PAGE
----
For comparison and to observe the effect of the weight of the impact object on the output power of the piezoelectric power generator, the 4 g steel ball was replaced with an 8 g steel ball. As shown in Figure 5, for the same velocity, the output power of the heavier object generates higher output than the lighter object. For the same velocity, the heavier object possesses a higher impact force than the lighter object, as defined by (1). Therefore, heavier objects produce more power. However, when looking at the ball’s momentum, as illustrated in Figure 6, for equal momentum, the output power of the lighter object is almost twice of that of the heavier object.

Figure 5: Average output power (2 ms) versus velocity plots for 4 g and 8 g steel balls.
Figure 6: Average output power (2 ms) versus momentum plots for 4 g and 8 g steel balls.

Therefore, for equal momentum, a higher average output power is obtained when using an object with a higher impact velocity rather than a heavier object.

Next, we evaluate the relationship between the output power and the stiffness of the piezoelectric device. The previous experiments were conducted using a piezoelectric device set on a flat iron base, which indirectly increased the stiffness of the device structure as a whole. In turn, incremental increases in the stiffness degraded the strain that developed on the piezoelectric device, resulting in lower output power. Therefore, to optimize the output power of the device, a base with a round hole was used to substitute the flat iron base. Figure 7 shows the base. The diameter of the hole is 30 mm. The piezoelectric device was placed on the base with the proper adjustment such that the piezoelectric device is placed exactly on the hole.

Figure 7: Iron base with hole.

The same weight drop experiments were conducted, varying the height and weight of the steel ball. The output power comparison is shown in Figure 8. In this figure, four datasets are plotted. It is obvious that when piezoelectric device was placed on the base with hole, its average output power has increased. For the highest momentum of 9.37 gm/s, the difference in the output power was greater than 100 mW. Therefore, increasing the stiffness of the entire structure of the piezoelectric device reduces the device efficiency. Thus, the stiffness of the device structure must be considered to improve efficiency.

Figure 8: Average output power (2 ms) versus momentum plots for 4 g and 8 g steel balls comparing the flat base and the base with a hole.

3. Device Configuration

This section discusses the design and analyses of the vibration-based impact mode piezoelectric power generator. The configuration of the proposed power generator consists of three main structures: the base beam, an adjustable spacer, and the vibrating beam with the proof mass attached to the free end of the beam. Another important component attached to the free end of the vibrating beam is a metal tip. A schematic of the power generator is shown in Figure 9, and specifications of the structures are listed in Table 2. The thickness of the base beam is set to 10 times thicker than the vibrating beam to reduce antiresonances.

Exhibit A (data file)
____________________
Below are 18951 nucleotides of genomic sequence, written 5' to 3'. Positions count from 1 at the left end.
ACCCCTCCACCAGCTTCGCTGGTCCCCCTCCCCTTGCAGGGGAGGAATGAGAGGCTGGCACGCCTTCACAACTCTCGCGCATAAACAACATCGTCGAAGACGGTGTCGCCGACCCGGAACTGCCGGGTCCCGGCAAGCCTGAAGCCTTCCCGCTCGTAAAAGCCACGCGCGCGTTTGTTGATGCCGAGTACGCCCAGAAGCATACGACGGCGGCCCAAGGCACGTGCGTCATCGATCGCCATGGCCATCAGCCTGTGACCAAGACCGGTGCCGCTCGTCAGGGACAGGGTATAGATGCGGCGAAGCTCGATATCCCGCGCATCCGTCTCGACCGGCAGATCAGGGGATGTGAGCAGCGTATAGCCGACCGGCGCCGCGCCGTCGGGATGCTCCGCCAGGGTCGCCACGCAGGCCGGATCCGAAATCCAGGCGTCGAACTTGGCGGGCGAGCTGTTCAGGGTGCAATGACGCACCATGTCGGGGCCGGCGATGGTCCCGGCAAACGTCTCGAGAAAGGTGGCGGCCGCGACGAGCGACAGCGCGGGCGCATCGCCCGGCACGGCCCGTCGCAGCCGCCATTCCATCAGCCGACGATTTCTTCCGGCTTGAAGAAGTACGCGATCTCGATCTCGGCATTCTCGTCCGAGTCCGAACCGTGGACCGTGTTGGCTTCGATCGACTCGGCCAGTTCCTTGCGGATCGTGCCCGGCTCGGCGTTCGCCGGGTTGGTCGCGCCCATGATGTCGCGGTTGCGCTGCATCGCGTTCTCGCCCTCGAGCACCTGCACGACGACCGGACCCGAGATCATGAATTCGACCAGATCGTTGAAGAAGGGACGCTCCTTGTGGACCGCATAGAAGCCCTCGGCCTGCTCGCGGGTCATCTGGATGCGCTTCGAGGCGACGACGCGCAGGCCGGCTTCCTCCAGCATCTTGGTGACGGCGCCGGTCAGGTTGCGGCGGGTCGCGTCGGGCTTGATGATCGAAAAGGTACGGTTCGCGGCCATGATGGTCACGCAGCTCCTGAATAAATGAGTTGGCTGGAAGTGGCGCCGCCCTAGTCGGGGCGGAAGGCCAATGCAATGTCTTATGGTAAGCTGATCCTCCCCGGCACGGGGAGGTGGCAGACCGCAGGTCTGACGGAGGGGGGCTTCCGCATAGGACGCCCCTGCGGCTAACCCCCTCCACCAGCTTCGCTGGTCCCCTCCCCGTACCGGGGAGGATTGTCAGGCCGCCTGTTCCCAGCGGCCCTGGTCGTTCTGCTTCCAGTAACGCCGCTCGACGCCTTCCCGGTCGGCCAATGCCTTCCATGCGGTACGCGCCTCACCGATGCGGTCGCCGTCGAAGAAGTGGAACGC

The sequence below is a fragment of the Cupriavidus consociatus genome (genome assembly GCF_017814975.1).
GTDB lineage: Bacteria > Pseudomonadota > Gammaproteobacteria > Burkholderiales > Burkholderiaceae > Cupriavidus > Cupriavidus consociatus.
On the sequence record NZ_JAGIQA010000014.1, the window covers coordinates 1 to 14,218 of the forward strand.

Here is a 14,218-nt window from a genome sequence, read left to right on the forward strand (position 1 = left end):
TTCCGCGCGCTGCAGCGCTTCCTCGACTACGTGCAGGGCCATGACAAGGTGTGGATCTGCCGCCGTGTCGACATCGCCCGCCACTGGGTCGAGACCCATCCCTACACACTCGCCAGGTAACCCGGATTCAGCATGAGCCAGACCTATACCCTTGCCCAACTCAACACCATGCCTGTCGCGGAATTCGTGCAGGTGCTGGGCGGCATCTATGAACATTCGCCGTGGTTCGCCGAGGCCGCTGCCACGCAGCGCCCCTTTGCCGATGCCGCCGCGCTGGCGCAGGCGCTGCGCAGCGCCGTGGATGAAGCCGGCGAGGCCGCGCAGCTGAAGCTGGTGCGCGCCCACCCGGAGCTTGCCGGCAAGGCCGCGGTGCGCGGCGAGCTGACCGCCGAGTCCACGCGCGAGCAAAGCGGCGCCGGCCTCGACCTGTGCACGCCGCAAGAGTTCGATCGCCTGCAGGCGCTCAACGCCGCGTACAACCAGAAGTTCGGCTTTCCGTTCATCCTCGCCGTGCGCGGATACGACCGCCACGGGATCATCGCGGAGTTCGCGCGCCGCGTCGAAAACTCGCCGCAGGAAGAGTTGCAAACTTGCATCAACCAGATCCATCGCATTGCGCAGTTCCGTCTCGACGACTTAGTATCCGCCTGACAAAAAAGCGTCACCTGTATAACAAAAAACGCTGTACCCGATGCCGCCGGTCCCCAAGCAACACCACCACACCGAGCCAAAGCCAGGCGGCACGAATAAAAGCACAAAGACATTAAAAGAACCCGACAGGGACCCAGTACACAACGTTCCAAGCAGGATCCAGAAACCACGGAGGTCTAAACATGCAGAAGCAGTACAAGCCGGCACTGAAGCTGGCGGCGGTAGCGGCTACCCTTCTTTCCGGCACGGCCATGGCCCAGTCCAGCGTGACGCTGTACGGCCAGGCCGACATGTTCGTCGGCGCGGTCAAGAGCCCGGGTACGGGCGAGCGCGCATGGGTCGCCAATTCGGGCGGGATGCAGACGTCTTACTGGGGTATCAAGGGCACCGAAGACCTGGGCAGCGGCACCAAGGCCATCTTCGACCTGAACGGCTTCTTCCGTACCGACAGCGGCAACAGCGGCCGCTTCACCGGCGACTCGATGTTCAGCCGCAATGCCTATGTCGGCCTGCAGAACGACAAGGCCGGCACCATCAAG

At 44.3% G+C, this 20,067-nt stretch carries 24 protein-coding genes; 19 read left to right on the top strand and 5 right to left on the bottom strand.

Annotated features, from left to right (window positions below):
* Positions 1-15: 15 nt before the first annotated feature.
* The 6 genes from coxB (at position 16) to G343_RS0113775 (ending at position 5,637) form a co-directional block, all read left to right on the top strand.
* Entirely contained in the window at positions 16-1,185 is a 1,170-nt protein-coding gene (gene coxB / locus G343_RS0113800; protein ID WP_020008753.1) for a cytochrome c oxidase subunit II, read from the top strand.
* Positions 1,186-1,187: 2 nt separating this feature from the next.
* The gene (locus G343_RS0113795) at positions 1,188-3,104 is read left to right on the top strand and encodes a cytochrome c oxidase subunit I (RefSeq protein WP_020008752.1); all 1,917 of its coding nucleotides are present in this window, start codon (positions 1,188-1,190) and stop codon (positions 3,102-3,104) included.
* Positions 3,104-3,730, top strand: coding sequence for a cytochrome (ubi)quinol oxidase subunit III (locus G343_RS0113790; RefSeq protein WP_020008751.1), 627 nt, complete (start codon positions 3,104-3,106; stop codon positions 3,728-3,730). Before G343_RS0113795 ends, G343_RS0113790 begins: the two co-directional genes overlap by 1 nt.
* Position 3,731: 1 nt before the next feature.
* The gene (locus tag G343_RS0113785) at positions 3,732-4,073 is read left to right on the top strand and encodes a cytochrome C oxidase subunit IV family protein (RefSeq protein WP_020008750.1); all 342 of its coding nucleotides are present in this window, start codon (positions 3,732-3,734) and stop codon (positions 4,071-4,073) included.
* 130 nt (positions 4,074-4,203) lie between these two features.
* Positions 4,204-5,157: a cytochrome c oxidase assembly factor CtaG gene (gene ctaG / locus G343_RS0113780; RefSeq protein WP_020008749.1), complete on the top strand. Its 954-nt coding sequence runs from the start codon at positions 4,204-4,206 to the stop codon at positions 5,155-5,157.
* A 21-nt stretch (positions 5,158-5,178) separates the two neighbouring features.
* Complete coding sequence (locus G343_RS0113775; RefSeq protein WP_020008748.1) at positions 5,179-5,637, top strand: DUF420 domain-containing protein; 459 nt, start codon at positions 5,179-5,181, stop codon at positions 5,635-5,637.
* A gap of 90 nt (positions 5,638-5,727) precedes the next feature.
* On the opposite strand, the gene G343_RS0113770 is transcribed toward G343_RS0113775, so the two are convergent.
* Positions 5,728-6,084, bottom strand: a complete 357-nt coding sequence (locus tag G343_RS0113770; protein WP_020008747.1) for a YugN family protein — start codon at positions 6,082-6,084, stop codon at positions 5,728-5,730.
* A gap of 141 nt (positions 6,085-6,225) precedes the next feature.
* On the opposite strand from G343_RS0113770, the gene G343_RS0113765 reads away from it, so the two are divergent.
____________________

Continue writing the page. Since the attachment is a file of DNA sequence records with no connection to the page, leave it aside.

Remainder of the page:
Table 2: Specifications of the structures of the power generator.
Figure 9: Construction of the power generator and schematics of the structures.

The operating principle of the power generator is to generate electricity from impact on the piezoelectric device. Every impact on the piezoelectric device produces a voltage pulse across the load resistor. The piezoelectric device is bonded to the base beam with epoxy and is placed on the hole of the beam so that as discussed in the previous section, the power generation can be optimized by maintaining the original stiffness of the piezoelectric device. The proof mass served as a deflection booster for the vibrating beam. Adjusting the weight of the proof mass is also performed for the resonant frequency variation. In addition, at the clamped area of the configuration, adjustable spacers were used to separate the vibrating beam and the base beam. The total thickness of the piezoelectric device is 0.41 mm, and the height of the tip is 3 mm. Based on a simple calculation, a 3 mm thickness spacer creates no gap between the tip and the piezoelectric device, thus allowing for a preloading condition on the piezoelectric device.

Increasing the thickness of the spacer to 4 mm should produce a gap between the tip and the piezoelectric device. However, the proof mass pressurizes the tip of the vibrating beam, which eventually results in the same situation as the 3 mm configuration. Although both configurations lead to a preloading condition on the piezoelectric device, in terms of the strength of the loads, the 3 mm configuration is expected to be higher. Thus, in comparing these two configurations, the 3 mm configuration requires a relatively higher velocity and frequency of vibration before the tip can vibrate and hit the piezoelectric device. Our analyses show that evaluation of the preloading condition on power generation from vibrations of frequencies below 100 Hz can be realized using a spacer thickness of 4 mm. An additional 1 mm of spacer thickness creates a configuration with a gap between the tip and the piezoelectric device. Actual measurements show that the gap is approximately 0.604 mm. Importantly, all of the above analyses were performed using a proof mass of 26 g.